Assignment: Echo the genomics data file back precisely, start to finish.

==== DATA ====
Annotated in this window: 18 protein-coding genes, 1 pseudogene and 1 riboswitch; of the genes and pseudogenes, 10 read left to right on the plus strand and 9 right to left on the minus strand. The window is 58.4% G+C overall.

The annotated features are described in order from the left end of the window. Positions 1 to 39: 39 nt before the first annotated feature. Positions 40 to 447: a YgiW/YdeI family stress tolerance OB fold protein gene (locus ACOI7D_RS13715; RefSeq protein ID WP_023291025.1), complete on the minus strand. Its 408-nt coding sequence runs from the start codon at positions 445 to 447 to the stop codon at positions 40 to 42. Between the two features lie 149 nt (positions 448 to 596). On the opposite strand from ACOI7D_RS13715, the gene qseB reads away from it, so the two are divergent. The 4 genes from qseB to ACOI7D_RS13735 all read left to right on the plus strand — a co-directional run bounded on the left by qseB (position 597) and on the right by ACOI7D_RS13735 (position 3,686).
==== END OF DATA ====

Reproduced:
Annotated in this window: 18 protein-coding genes, 1 pseudogene and 1 riboswitch; of the genes and pseudogenes, 10 read left to right on the plus strand and 9 right to left on the minus strand. The window is 58.4% G+C overall.

The annotated features are described in order from the left end of the window. Positions 1 to 39: 39 nt before the first annotated feature. Positions 40 to 447: a YgiW/YdeI family stress tolerance OB fold protein gene (locus ACOI7D_RS13715; RefSeq protein ID WP_023291025.1), complete on the minus strand. Its 408-nt coding sequence runs from the start codon at positions 445 to 447 to the stop codon at positions 40 to 42. Between the two features lie 149 nt (positions 448 to 596). On the opposite strand from ACOI7D_RS13715, the gene qseB reads away from it, so the two are divergent. The 4 genes from qseB to ACOI7D_RS13735 all read left to right on the plus strand — a co-directional run bounded on the left by qseB (position 597) and on the right by ACOI7D_RS13735 (position 3,686).